Writer: Phillip Kennedy Johnson
Artist: Max Raynor
Color Artist: Matt Herms
Cover Artist: Steve Beach
Publisher: DC Comics
Disaster strikes! It appears that Otho has attacked a Blue Earth protest and killed someone. Or so it seems. There’s more to this protest than it appears as Jon and the kids find out. But more is at work with Metallo, as the voice in his head becomes more demanding, making the supervillain more brazen and dangerous. Read Action Comics #1054 to see how far Metallo will go and what Superman will do to stop him.
Now, those who read my review of Action Comics #1054 might’ve been wondering why I didn’t bring up Otho attacking the Blue Earth protestors. Simple, it was a clear setup. At first, readers might think it’s the Old God power getting to her, but with the way the Necrohive can blend in among crowds, it didn’t take much to put two and two together, especially since Metallo explicitly makes his drones from the Blue Earth movement. So, it was obvious that it was all a trap for the Super Family.
What we do get is definitely more action from this comic than the last one, and that’s a welcome addition. On top of that, what gives the fights more engagement is the fact that Phillip Kennedy Johnson infuses them with a lot of emotion, which helps that he’s already put in the legwork to make readers care enough about his Super Family and the new kids Clark and Lois adopted. It also helps that Johnson greatly captures how Superman handles dangerous supervillains without losing his composure or his morals in the process, making him come off as a seasoned superhero and nailing the characterization of Superman all at once.
The comic does give fans the big fight between Superman and Metallo. Even before that, the depiction of Metallo and his Necrohive drones is great, their skin just sagging or barely hanging on to their metallic bodies brought to life by the bright green kryptonite. The fight between Superman and Metallo is cool and well-illustrated though it is pretty short to be honest, but what sells this fight is the resolution and how Superman talks to him, firm but fair and willing to give him another chance by helping take down the one really behind the attacks and save Metallo’s sister.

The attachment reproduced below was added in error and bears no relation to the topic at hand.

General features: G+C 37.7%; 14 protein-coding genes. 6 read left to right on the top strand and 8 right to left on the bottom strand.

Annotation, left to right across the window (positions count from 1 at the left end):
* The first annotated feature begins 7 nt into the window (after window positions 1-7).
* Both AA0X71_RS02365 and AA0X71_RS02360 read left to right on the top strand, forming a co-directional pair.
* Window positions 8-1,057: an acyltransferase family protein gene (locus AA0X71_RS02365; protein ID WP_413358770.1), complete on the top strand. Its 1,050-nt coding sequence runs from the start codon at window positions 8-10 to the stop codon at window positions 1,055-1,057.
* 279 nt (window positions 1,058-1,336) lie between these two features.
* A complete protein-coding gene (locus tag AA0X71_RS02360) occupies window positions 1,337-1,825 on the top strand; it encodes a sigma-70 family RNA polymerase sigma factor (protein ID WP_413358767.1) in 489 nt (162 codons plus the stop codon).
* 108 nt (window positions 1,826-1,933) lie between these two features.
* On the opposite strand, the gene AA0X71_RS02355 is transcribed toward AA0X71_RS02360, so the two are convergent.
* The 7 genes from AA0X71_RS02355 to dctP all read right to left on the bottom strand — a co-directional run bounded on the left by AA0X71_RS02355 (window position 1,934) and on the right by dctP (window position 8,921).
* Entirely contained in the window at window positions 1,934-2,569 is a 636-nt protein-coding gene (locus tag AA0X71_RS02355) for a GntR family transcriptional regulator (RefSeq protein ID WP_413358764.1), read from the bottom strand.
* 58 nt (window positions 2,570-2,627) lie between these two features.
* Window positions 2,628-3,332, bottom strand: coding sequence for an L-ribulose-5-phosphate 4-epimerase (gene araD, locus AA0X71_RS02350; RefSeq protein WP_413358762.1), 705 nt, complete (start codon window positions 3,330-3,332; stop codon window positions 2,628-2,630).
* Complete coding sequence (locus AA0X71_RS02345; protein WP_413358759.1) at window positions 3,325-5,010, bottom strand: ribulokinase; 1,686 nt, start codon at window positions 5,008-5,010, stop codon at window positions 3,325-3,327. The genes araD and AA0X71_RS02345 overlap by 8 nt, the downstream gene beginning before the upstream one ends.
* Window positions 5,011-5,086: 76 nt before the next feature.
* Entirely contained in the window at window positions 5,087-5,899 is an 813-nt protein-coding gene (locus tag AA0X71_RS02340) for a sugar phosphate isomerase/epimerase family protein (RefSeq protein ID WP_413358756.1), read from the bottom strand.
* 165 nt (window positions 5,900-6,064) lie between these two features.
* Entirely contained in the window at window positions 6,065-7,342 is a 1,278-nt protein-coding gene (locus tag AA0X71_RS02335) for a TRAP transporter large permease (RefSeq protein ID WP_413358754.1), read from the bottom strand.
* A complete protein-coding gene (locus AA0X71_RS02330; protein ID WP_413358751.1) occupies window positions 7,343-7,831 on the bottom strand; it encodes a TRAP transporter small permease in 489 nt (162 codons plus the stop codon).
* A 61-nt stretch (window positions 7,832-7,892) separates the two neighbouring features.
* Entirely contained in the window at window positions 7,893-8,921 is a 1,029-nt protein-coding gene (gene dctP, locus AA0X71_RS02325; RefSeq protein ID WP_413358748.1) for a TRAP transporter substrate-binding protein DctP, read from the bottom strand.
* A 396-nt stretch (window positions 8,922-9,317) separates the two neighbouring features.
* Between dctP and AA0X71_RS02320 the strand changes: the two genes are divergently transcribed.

Some will definitely look at how Superman resolves things with Metallo and roll their eyes. But that’s the thing, this is Superman and Johnson has him speak with equal command and compassion, having him state Corben will answer for his actions but still showing empathy towards him It’s actually thanks to how Superman works things out with Metallo that he even knows that there’s a bigger threat out there making his move. Even with the art change, the comic still looks great.
Speaking of which, let’s get to that, yes, the internal artist changed from Rafa Sandoval to Max Raynor. Don’t let the covers fool you, the artist has changed. However, Raynor’s art is still excellent and matches the tone and dynamic energy as Sandoval’s art for the most part, so they’re at least in sync with each other. It also helps that the colors are still provided by Matt Herms who does an equally excellent job with giving the artwork life, especially with the end reveal of the true villain of this whole thing: Hank Henshaw, aka Cyborg Superman. I can’t wait for the next issue and to see what twisted plot Johnson has Cyborg Superman cooking up.
In Action Comics #1054, Metallo and his Necrohive strike again as they ambush Jon and the kids to lure out Superman for a deadly encounter. The action and dialogue in this comic is great, and even with the art change, the comic book’s art is still on point. It also helps that the battle between Superman and Metallo is cool and how Superman resolves things with Corben is well-written and greatly in-character. The comic also reveals who the mastermind pulling Metallo’s strings is, and it’s a face many Superman, let alone DC fans will know, which immediately escalates things for the next issue of Action Comics.